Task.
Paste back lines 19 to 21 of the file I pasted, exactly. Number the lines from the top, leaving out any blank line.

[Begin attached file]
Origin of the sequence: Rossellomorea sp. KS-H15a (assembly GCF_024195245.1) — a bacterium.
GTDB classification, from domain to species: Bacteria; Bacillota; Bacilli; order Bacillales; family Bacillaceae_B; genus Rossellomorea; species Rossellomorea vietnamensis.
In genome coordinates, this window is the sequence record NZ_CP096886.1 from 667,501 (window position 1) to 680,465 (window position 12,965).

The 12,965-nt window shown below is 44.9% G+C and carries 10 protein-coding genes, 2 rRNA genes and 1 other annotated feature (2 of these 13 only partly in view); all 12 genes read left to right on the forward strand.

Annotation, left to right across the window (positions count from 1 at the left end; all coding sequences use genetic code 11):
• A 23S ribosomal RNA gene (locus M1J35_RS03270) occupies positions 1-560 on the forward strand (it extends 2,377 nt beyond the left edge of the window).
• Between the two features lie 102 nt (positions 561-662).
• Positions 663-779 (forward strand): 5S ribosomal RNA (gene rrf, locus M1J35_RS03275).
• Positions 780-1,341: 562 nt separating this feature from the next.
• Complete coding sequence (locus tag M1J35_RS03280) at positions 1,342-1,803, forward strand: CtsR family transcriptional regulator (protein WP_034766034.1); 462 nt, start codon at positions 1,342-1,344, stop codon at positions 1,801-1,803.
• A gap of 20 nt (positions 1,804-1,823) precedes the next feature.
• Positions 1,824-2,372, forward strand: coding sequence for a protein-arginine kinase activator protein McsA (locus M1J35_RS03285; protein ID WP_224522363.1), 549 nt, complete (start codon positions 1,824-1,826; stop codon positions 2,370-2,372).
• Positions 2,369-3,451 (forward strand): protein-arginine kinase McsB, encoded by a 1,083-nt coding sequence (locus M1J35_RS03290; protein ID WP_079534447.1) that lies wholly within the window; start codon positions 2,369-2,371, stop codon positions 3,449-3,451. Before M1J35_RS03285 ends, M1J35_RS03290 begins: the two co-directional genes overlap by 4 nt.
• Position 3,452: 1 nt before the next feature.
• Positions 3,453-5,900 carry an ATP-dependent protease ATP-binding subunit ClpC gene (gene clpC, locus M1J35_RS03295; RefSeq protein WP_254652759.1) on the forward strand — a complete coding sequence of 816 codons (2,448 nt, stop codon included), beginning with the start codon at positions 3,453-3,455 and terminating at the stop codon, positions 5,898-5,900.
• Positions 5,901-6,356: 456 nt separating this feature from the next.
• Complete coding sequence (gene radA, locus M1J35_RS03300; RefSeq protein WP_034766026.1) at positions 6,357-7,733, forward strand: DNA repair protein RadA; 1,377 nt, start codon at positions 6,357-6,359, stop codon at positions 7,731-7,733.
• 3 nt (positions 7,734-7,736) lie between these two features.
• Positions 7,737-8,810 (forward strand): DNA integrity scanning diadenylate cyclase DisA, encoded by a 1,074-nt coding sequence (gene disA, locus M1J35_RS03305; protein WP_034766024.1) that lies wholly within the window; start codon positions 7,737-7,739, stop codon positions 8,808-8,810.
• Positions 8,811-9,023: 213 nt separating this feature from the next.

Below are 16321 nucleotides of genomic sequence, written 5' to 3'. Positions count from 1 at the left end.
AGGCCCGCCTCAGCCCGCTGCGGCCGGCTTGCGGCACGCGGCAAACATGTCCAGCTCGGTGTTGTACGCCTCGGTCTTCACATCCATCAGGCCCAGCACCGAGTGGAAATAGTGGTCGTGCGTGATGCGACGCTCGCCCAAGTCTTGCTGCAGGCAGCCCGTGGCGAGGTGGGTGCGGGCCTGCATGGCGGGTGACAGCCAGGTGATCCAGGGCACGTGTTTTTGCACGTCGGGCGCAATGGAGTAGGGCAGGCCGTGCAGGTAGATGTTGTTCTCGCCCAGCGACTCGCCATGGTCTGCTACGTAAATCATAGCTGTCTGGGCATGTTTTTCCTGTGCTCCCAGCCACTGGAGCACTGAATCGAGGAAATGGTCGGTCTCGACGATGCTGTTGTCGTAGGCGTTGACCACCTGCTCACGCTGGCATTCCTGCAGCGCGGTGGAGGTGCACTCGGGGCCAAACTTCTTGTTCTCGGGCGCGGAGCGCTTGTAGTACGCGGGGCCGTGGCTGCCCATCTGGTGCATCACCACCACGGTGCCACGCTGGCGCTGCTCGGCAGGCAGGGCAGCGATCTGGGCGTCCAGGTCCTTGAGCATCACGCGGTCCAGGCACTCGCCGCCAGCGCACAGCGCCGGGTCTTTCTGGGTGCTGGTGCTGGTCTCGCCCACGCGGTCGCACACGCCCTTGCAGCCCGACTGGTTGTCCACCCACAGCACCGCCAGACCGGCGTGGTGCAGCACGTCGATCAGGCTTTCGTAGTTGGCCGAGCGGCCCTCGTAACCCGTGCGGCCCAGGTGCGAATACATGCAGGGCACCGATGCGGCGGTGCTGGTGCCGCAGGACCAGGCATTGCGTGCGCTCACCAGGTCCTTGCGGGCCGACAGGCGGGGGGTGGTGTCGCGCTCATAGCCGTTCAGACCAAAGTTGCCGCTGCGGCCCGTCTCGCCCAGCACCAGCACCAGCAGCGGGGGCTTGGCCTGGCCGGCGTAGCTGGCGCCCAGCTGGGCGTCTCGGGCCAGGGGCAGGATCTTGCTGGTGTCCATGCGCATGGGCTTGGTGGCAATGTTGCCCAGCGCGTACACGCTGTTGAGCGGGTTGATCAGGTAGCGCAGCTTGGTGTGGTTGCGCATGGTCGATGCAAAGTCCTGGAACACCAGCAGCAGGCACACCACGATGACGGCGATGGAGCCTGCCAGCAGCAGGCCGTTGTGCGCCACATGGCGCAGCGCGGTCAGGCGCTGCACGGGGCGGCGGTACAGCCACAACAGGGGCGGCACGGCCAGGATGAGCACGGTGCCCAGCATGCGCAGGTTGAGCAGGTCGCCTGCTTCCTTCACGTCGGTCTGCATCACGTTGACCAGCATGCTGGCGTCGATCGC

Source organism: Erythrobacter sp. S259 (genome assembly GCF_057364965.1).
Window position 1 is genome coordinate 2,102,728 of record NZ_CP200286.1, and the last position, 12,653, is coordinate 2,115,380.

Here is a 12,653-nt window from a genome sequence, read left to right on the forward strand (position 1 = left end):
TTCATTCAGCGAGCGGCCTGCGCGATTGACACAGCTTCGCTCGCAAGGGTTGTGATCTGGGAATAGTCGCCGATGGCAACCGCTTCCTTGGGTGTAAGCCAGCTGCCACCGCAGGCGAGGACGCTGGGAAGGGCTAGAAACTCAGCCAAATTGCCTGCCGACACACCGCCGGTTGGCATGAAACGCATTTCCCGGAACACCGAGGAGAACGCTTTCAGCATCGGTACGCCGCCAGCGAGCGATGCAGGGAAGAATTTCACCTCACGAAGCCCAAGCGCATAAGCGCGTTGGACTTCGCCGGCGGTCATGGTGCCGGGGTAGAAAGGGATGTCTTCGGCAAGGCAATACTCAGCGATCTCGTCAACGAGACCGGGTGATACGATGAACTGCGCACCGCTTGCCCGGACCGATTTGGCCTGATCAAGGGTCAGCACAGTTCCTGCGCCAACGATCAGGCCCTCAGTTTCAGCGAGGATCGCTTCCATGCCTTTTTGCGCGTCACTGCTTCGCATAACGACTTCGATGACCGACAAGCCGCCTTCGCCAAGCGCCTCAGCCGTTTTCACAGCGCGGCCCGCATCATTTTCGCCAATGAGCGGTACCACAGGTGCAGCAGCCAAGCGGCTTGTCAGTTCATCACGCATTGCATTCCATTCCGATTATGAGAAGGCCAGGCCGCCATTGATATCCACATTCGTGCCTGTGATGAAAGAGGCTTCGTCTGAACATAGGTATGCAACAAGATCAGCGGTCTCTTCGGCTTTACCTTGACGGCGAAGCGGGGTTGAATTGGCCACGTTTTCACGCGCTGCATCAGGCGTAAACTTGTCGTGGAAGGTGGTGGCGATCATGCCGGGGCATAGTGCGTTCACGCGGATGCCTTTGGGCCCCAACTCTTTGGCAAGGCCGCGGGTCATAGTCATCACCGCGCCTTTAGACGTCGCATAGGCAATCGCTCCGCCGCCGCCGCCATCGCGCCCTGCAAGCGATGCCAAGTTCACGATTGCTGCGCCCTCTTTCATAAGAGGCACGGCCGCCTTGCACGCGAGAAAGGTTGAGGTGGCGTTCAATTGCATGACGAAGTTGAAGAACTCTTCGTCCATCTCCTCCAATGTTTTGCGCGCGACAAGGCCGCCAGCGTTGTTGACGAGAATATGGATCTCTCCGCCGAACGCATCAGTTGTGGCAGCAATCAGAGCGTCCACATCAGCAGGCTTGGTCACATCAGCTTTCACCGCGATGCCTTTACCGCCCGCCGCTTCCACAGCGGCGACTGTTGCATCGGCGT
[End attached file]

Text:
• Positions 7,737-8,810 (forward strand): DNA integrity scanning diadenylate cyclase DisA, encoded by a 1,074-nt coding sequence (gene disA, locus M1J35_RS03305; protein WP_034766024.1) that lies wholly within the window; start codon positions 7,737-7,739, stop codon positions 8,808-8,810.
• Positions 8,811-9,023: 213 nt separating this feature from the next.

Below are 16321 nucleotides of genomic sequence, written 5' to 3'. Positions count from 1 at the left end.